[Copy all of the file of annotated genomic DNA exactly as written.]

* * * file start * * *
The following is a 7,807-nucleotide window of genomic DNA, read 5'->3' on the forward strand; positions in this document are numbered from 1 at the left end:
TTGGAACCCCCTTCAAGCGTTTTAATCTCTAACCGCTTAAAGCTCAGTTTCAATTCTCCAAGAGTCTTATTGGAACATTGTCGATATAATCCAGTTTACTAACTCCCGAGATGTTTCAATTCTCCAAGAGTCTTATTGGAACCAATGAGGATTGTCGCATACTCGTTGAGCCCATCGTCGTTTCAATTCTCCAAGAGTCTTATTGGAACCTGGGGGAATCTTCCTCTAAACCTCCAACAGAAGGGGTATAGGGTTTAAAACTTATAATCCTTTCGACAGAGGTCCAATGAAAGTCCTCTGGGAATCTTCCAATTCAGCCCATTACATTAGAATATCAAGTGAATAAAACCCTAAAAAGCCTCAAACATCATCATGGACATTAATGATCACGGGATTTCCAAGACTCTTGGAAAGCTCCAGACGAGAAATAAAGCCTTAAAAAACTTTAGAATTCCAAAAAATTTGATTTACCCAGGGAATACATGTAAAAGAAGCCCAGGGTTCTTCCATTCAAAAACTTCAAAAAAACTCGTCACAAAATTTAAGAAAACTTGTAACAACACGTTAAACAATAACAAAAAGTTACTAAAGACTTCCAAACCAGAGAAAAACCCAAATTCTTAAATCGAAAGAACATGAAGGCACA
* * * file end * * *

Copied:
The following is a 7,807-nucleotide window of genomic DNA, read 5'->3' on the forward strand; positions in this document are numbered from 1 at the left end:
TTGGAACCCCCTTCAAGCGTTTTAATCTCTAACCGCTTAAAGCTCAGTTTCAATTCTCCAAGAGTCTTATTGGAACATTGTCGATATAATCCAGTTTACTAACTCCCGAGATGTTTCAATTCTCCAAGAGTCTTATTGGAACCAATGAGGATTGTCGCATACTCGTTGAGCCCATCGTCGTTTCAATTCTCCAAGAGTCTTATTGGAACCTGGGGGAATCTTCCTCTAAACCTCCAACAGAAGGGGTATAGGGTTTAAAACTTATAATCCTTTCGACAGAGGTCCAATGAAAGTCCTCTGGGAATCTTCCAATTCAGCCCATTACATTAGAATATCAAGTGAATAAAACCCTAAAAAGCCTCAAACATCATCATGGACATTAATGATCACGGGATTTCCAAGACTCTTGGAAAGCTCCAGACGAGAAATAAAGCCTTAAAAAACTTTAGAATTCCAAAAAATTTGATTTACCCAGGGAATACATGTAAAAGAAGCCCAGGGTTCTTCCATTCAAAAACTTCAAAAAAACTCGTCACAAAATTTAAGAAAACTTGTAACAACACGTTAAACAATAACAAAAAGTTACTAAAGACTTCCAAACCAGAGAAAAACCCAAATTCTTAAATCGAAAGAACATGAAGGCACA